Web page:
Teach English in Russia & Celebrate Maslenitsa: the Russian Carnival

Teach English in Russia & Celebrate Maslenitsa: the Russian Carnival

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Teaching English in Russia - Maslenitsa

By Gabriela Fernandez


If you think that only those in New Orleans, Rio de Janeiro and Venice celebrate the coming of Lent and spring with great celebrations, think again! In Russia and across the Slavic world, the season of the winter's end has been celebrated since Pagan times and since the onset of Christianity, the great festival of Maslenitsa, like Carnival, has marked the coming of the Great Lent. It also represents just one of the many great cultural experiences awaiting those who teach English in Russia, which is one of the largest and fastest growing job markets in the world for teaching English abroad.

Like Carnival in Western Europe and Latin America, Maslenitsa marks the last opportunity to enjoy indulgent food (including dairy products) and drink prior to Lent, which is the most important season of fasting in the Russian Orthodox calendar. Hence, the festival is known for the preparation of rich foods made particularly with butter, cheese and milk. In fact, root of the festival's name, Maslenitsa, comes from the word maslo meaning butter in Russian, which is a key ingredient in the most important treat of the festival: traditional blintz (plural: blini) pancakes.  The festival is actually known as "Crepe Week" or "Pancake week" because of the prominence of the famous blini.

Like Carnival and Easter, Maslenitsa occurs on different dates every year. Often, Easter and Lent fall on different dates in the Russian Orthodox calendar, and the Russian Great Lent begins on a Monday (March 3 in 2014), while Lent in the West begins on a Wednesday (hence, Carnival culminates on Fat Tuesday).

Maslenitsa - Teaching English in Russia


Maslenitsa Russia teaching abroadLike many traditional cultural and religious festivals and celebrations, Maslenitsa was discouraged during the era of the Soviet Union and the secular communism that dominated much of the Slavic world during the 20th century. But since the disintegration of the Soviet Union and the fall of the Iron Curtain, it has become a manifestation of Russians and others throughout Eastern Europe rediscovering their national identity and culture.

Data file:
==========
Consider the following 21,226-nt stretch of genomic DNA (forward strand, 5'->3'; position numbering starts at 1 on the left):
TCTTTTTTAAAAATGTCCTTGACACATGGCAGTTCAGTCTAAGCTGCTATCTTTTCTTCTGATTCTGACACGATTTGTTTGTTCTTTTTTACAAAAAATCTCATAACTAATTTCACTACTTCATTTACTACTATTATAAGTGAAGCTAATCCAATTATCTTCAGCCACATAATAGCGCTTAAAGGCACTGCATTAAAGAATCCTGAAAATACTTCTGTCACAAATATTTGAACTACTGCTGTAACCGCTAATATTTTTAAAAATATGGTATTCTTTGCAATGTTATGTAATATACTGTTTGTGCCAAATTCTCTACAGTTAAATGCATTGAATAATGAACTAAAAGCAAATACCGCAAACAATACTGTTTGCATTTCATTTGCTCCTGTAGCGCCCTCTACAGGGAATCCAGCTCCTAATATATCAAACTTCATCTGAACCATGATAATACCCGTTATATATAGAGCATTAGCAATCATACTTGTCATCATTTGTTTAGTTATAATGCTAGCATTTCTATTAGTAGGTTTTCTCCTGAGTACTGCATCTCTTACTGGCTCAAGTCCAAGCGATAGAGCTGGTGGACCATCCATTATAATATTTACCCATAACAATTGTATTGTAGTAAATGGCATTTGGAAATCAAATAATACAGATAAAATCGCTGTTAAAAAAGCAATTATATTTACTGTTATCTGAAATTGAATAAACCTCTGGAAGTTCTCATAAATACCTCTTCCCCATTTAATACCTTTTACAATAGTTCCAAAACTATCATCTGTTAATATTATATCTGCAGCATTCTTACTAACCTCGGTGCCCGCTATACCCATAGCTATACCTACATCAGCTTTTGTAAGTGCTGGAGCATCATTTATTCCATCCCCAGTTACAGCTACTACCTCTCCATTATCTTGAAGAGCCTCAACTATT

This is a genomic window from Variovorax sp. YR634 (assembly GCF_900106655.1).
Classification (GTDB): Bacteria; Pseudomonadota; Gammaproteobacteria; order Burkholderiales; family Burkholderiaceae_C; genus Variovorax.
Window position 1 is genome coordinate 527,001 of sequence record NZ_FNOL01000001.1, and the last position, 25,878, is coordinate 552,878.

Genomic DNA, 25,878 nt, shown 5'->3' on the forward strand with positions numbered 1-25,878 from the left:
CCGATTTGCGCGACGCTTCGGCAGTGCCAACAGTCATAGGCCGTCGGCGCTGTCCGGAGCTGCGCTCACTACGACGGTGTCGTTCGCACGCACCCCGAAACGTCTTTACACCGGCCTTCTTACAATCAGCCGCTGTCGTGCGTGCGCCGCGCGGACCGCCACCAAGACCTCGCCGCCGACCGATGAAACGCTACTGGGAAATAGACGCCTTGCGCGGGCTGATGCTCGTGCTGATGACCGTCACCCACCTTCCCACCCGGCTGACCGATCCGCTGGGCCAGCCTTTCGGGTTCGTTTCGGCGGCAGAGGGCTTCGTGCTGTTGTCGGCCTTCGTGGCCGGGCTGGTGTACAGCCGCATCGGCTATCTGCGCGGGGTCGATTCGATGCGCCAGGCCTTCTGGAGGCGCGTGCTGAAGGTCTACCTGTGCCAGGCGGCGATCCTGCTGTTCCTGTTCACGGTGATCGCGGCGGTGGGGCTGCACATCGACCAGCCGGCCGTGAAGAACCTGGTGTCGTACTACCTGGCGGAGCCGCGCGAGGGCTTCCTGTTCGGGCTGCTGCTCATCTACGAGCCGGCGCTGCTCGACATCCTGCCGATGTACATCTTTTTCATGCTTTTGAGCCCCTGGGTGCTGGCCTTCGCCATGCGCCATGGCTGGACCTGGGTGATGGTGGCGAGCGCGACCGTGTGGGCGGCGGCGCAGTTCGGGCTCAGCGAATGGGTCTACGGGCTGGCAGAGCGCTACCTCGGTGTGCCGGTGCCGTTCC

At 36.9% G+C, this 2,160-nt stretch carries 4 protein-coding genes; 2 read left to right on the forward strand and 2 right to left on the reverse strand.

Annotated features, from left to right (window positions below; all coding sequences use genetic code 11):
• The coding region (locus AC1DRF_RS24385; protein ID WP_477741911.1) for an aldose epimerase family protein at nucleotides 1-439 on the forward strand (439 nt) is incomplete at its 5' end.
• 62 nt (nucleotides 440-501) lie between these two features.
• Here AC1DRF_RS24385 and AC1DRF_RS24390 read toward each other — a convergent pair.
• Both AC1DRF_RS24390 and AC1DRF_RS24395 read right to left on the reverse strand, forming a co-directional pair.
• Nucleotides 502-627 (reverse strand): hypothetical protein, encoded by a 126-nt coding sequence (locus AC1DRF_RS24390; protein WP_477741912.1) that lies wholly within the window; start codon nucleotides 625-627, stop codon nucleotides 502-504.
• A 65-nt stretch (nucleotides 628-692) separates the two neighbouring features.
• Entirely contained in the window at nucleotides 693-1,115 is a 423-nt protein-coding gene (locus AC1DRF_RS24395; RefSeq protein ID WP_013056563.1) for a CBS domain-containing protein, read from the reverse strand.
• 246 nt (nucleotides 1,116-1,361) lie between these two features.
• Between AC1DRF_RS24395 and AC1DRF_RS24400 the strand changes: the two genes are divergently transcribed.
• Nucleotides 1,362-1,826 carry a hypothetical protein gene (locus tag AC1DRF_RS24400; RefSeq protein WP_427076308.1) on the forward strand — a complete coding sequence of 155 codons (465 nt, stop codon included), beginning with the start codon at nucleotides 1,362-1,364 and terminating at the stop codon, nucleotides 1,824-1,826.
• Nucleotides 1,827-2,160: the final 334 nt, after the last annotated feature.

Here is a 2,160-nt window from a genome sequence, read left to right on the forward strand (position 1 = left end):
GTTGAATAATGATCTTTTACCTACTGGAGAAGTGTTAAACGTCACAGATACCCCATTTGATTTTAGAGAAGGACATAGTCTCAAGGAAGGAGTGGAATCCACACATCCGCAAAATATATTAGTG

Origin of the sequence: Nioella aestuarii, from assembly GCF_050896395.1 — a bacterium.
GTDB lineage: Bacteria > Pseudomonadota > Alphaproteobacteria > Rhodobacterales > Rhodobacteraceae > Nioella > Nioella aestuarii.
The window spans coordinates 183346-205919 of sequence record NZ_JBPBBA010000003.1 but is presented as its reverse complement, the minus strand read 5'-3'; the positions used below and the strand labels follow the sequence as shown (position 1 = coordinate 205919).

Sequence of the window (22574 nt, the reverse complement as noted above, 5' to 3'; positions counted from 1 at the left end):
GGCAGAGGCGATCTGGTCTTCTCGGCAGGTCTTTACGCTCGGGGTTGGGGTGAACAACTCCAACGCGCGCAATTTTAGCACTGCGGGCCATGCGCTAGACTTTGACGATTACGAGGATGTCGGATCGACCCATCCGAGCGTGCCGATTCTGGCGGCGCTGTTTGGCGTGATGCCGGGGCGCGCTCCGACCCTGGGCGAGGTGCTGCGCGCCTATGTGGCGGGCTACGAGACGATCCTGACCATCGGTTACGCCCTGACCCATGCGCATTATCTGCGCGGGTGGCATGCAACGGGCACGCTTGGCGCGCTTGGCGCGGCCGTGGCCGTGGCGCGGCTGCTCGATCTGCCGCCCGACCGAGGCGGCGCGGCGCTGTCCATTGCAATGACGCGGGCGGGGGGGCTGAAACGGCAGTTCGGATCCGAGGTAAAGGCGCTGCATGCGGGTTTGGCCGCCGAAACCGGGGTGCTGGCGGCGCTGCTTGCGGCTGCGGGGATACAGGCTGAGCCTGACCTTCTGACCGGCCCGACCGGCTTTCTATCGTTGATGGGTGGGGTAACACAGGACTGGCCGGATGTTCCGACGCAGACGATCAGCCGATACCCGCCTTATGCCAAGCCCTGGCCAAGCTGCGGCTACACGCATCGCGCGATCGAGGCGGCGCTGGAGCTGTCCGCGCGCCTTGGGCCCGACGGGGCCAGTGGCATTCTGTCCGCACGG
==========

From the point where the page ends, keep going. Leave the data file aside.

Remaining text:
Today, Maslenitsa is a mainstay on the holiday calendar in Moscow where the “Maslenitsa town” is erected in Vassileyevsky Spusk, near Red Square, where music, food, shopping booths, folk music and other activities are staged. Prominent celebrations are also held in St. Petersburg and other cities throughout Eastern Europe.  This year, even London is getting into the act as Trafalgar Square in the heart of the city has been transformed into a winter wonderland and  entertainment zone featuring live Russian music, family shows, dancing, a bustling bazar and craft activities. Folk musicians and entertainers perform traditional Russians songs and dances, and of course classical Russian music couldn’t be absent and the opening ceremony was performed by The Tchaikovsky Orchestra, which Russia’s oldest symphony orchestra.


Blini Pancakes & Other Customs of Maslenitsa

Maslenitsa - Teaching English in Russia


Maslenitsa - Teaching English in RussiaAccording to Russian tradition the Blini, or Russian’s blintz pancakes symbolize the sun: warm, round and golden and synonymous with spring. As Maslenitsa is a time of indulgence, the blini prepared specially for the festival are typically loaded with goodies like cheese, butter, cream, mushrooms and even caviar.

Another prominent symbol of Maslenitsa is a scarecrow, decked out in women’s clothes that once represented Kostroma, a pagan fertility goddess. Traditionally the scarecrow was burned in the hope that its ashes would provide fertility to soil during the coming planting season in spring.

In addition, customary activities include snowball fights, sledding, riding on swings, sleigh rides and bonfire jumping. It is also a traditional time to visit with relatives, and in particular, it is customary for son-in-laws to visit their bride's parents. All of which will probably make you want to eat more blini!

Maslenitsa - Teaching English in Russia


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About the Author - Gabriela Fernandez is a passionate traveler, journalist, writer and political scientist with extensive international experience working as a broadcaster, writer and actress for television channels, radio stations and magazines across the globe.  With a Master's Degree in International Development & Cooperation, she has explored cultures and cuisines the world over while traveling to 6 continents, more than 20 countries and hundreds of cities worldwide.


Posted In: Teach English in Russia, Teach English in Europe, Tips for Traveling & Living Abroad

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